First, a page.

General points and maintenance

Hydraulic brakes work by using brake fluid inside sealed tubing running between the lever and the caliper, normally being either DOT fluid or mineral oil/fluid. Contamination will happen over time with both fluids, meaning that the system should be bled and fluid replaced periodically. The regularity will depend on a few things including the amount of use, however, as a rough guide, a yearly service is advisable.

Bleeding hydraulic brakes can be tricky, especially if you’ve never done so before, and with each brand there normally comes a slightly different process. One thing all disc brakes do have in common, though, is that the pads (and also rotors) are very susceptible to contamination, meaning that care should be taken at all times when considering any work around your disc brakes. Instructions can be found online, however, we would definitely recommend taking your bike to your nearest Cytech technical three qualified technician for a brake bleed and service-if done annually it can be a part of a regular service schedule for your bike.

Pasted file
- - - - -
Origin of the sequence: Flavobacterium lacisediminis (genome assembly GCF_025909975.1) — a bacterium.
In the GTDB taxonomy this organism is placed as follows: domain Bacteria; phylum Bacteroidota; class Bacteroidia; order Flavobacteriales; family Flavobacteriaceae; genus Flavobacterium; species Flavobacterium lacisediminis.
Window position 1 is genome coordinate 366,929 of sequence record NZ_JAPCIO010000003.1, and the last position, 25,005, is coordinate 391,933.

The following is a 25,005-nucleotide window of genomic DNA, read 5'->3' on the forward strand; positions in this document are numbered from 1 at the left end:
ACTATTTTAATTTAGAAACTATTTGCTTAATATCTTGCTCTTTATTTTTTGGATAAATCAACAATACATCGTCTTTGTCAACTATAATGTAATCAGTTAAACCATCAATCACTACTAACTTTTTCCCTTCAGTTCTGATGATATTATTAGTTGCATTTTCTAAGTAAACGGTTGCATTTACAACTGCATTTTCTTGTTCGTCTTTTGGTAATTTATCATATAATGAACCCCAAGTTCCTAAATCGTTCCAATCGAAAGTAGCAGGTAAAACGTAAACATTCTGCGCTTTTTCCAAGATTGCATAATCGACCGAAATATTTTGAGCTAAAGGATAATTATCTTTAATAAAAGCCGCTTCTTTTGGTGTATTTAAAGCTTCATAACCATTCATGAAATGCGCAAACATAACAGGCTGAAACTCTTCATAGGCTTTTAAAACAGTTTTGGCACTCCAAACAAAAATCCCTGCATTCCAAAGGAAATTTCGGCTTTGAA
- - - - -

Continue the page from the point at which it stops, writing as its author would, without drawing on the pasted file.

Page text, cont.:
Brake blocks will keep the pads properly spaced even if the lever is depressed while the wheel is out.

It is also worth noting that whenever your wheel(s) are removed, not just when you’re performing maintenance, that it’s wise to insert your brake block(s) in between the pads. These are usually supplied in the small parts box, along with all instruction manuals, and will keep the pads properly spaced even if the lever is depressed while the wheel is out. Above are examples of different versions of brake blocks supplied by different manufacturers.


Bleed blocks are used when the wheel and pads are removed-these keep the pistons properly spaced, even if the lever is depressed while the wheel is out.